Angel Flores knows exactly how much she receives from the government each month to buy food for her family of four: $386.
She has every dollar budgeted to make sure it stretches until the end of the month. Flores and her boyfriend eat a lot of sandwiches. She uses the CalFresh benefit — formerly called food stamps — to buy healthier food like salads for her two children, ages 4 and 2.
But the monthly benefit is being reduced for the Santa Rosa psychology student and the 48 million other Americans who rely on money from the federal Supplemental Nutrition Assistance Program. Further cuts to the program are expected in the coming weeks as Washington lawmakers debate a key piece of legislation that funds food programs like SNAP.
"Honestly, it's scary," said Flores, 24. "It's going to be a big shift for us."
On Friday, a temporary boost in SNAP benefits expired. The supplement was part of the 2009 federal stimulus package. A family of four, like Flores', will now receive $36 less, about 21 meals, per month.
But larger cuts to the nutrition program are looming as Congress debates a new farm bill. The legislation has traditionally funded farming subsidies and U.S. Department of Agriculture food programs. Congress must renew the bill every five years or so. The current farm bill expired in September.
The Republican-led House and Democrat-controlled Senate have passed different versions of the bill, and House and Senate leaders began meeting last week to work out the differences.
The House proposal would slash nearly $40 billion over 10 years from the SNAP program, which funds state food stamp programs such as CalFresh. It would also require able-bodied adults without children to work or volunteer 20 hours a week to receive benefits.
The Senate version would cut SNAP funding by $4 billion, and it does not include the work provision.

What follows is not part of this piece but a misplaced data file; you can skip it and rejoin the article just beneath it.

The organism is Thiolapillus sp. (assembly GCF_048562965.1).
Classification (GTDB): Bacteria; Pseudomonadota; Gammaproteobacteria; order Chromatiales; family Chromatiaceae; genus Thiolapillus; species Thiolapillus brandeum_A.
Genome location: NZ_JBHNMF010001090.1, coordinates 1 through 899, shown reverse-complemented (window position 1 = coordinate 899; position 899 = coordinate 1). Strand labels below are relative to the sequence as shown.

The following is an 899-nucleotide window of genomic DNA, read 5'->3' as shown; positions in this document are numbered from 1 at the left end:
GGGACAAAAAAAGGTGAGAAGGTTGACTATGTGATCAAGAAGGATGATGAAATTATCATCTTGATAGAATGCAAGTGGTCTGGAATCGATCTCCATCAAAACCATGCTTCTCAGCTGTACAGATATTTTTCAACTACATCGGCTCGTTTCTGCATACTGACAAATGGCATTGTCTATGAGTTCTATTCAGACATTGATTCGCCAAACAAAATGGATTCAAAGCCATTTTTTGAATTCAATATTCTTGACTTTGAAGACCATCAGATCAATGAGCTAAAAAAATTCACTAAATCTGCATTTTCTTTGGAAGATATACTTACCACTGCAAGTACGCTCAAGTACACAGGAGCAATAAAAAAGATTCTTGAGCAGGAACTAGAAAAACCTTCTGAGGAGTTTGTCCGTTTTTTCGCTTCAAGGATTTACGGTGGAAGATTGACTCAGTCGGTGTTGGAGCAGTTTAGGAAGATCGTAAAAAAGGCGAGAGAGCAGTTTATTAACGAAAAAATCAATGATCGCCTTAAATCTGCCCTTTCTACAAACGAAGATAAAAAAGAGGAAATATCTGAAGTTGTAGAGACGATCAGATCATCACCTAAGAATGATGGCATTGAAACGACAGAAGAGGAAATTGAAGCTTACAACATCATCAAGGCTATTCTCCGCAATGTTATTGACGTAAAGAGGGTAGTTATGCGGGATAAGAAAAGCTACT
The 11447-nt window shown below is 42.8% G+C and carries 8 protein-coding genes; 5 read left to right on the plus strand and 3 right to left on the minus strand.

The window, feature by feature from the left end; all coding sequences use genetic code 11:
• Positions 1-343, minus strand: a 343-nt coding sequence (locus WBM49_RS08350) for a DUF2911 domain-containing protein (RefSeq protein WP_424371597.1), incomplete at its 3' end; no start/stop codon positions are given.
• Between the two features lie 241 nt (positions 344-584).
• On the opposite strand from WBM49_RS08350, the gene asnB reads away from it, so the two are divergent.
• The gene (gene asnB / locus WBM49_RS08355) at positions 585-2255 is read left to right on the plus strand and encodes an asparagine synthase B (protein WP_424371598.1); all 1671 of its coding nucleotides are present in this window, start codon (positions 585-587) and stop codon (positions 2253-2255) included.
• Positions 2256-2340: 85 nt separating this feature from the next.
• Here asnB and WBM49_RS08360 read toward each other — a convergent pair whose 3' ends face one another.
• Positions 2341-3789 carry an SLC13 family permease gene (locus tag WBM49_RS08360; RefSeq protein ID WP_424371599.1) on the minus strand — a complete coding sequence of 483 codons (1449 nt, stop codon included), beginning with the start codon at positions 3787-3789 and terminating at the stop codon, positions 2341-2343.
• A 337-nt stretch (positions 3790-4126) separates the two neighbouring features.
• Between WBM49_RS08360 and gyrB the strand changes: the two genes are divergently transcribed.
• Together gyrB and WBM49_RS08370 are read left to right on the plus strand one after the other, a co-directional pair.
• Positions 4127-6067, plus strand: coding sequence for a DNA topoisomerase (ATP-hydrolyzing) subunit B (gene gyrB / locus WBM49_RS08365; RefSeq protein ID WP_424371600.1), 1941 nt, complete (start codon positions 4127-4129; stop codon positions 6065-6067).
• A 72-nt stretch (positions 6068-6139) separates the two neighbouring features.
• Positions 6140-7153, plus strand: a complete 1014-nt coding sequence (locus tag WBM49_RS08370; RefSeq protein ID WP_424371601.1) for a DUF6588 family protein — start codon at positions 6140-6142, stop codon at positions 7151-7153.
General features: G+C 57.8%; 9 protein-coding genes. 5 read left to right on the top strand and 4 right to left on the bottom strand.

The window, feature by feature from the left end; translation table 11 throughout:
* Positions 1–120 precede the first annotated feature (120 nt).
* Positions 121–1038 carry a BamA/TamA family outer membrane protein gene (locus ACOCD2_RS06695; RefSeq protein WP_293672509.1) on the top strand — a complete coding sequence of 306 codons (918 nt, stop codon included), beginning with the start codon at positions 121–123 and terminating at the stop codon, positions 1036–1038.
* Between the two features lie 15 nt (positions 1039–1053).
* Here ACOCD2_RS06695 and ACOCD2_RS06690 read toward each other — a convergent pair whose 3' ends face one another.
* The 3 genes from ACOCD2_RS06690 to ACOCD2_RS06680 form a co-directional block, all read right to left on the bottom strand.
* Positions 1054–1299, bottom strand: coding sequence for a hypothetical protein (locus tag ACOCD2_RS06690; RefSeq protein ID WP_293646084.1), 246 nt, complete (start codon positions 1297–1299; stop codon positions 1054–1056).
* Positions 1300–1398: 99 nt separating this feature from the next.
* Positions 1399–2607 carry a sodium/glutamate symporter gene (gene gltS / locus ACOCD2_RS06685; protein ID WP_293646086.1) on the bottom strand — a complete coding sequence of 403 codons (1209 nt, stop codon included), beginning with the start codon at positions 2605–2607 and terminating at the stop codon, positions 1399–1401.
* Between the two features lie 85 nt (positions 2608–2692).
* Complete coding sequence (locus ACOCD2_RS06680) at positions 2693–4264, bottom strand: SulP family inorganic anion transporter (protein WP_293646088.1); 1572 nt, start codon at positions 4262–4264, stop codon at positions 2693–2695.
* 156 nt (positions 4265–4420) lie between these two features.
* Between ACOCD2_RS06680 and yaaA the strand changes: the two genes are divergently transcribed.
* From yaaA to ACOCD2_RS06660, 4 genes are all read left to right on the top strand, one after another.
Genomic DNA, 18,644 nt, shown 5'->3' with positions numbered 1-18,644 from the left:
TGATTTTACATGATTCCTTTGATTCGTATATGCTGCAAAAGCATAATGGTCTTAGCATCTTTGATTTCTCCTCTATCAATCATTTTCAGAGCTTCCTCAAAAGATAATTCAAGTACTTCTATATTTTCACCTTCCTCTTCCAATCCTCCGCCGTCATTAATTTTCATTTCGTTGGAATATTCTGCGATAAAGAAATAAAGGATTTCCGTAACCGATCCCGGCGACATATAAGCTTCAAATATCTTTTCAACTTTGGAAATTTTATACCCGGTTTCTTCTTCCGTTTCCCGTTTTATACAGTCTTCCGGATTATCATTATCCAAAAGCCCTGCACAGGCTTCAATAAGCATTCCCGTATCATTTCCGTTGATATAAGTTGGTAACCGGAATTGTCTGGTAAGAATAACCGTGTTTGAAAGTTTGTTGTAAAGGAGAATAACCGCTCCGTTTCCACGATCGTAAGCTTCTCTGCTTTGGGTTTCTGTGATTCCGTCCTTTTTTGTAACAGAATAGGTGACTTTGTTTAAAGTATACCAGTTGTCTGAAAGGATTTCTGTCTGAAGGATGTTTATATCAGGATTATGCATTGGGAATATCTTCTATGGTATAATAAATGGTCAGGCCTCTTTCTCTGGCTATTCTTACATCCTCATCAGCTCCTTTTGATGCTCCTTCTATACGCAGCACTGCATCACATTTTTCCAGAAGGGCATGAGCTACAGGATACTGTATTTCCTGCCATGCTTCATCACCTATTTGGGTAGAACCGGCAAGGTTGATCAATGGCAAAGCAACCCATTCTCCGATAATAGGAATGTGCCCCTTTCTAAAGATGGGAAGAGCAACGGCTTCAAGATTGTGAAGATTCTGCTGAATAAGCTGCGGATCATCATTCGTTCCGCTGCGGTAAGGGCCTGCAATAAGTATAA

Either way, Sonoma County food advocates and administrators expect the cuts to hit low-income families hard.
"People that are participating in these types of programs are calculating every dollar," said David Goodman, executive director of the Redwood Empire Food Bank. "They don't have a lot of discretionary income. They have to make tough decisions."
In Sonoma County, 34,000 people receive CalFresh benefits, up from 18,000 in 2007, according to the county Human Services Department. Half of the recipients are children. The program provides $64 million per year to low-income Sonoma County residents for food assistance. Nationwide, food stamp spending reached a record $78 billion in 2012.
"Talking about reducing funding for a program that is a major provider of a response for food uncertainty, when demand is greater than ever, it doesn't make sense," said Jerry Dunn, director of the county Human Services Department, which administers the program locally.
Dunn said benefits could be reduced across the board or eligibility requirements could change, making some ineligible for benefits.
"It's hard to know what will happen at this point," he said.
Steve Schwartz, executive director of the Interfaith Sustainable Food Collaborative in Sebastopol, said other programs included in the farm bill, such as the Senior Farmers Market Nutrition Program, are at risk of being eliminated as Congress debates food stamp cuts.
"I would hate to see people forget about the other programs," he said. "There are going to be some SNAP cuts, but it's not going to be zeroed out. Other programs are at risk of getting zeroed out."